Renewable Energy - Water
has been successfully harnessed in Brittany since 1967. Small
prototypes operate near Bergen in Norway. Electricity is generated
from the rise and fall in water levels as the tide ebbs and
flows. More than 30 good sites for using tidal energy have
been identified around the world.
Hydro-electric Power The
most widely used form of renewable energy is hydro-electric
power; currently producing 25% of the world's electricity.
The amount of water in a dammed lake at the top of a mountain
has the potential to be converted into kinetic (moving) energy
if the dam is breached.
Power (HEP) works as a result of the potential energy water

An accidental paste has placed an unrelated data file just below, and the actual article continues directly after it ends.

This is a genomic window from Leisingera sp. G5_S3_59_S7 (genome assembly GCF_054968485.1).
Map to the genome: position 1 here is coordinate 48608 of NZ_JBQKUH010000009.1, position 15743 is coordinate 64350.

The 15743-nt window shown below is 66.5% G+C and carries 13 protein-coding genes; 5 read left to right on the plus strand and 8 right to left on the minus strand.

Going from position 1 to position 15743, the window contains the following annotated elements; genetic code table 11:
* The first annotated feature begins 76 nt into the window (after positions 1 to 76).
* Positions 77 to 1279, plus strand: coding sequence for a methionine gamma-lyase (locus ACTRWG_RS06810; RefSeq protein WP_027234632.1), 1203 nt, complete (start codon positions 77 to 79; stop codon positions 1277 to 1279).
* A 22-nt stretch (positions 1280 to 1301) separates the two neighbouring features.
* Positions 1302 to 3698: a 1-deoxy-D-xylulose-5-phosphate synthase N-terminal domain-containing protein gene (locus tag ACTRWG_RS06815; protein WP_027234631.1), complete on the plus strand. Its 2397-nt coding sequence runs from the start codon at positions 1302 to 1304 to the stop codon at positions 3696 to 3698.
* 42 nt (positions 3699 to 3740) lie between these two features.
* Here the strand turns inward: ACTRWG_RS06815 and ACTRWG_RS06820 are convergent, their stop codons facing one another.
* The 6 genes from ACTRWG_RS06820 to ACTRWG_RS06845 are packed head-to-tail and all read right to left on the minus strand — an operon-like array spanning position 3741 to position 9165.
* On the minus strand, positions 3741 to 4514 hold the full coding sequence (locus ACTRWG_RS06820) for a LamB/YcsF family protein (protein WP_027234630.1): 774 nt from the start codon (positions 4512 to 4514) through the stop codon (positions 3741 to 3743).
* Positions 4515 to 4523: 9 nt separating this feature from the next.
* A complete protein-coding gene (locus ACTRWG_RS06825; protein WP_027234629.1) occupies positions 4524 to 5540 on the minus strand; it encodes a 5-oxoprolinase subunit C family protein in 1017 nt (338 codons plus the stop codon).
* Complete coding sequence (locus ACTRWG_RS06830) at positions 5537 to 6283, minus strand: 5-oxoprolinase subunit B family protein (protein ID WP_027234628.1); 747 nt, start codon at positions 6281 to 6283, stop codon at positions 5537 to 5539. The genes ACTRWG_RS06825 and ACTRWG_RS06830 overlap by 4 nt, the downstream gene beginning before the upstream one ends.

possesses before it is released - transformed to kinetic energy,
and at the base of the mountain some converts to heat and
sound energy. The remaining kinetic energy drives the turbines
of generators converting this energy into electricity. Electric
energy depends on the movement of electrons inside conductors
and is the principal way in which we transfer energy from
place to place.
There could be a six-fold increase in HEP by the year 2020.
In 1989 the total amount of hydroelectric power generated
was equivalent to 526 million tonnes of oil! In Canada and
Norway it is the main source of electricity, as in developing
countries such as brazil, Ghana and Zambia.
© ep@w Publishing Company Ltd. 2000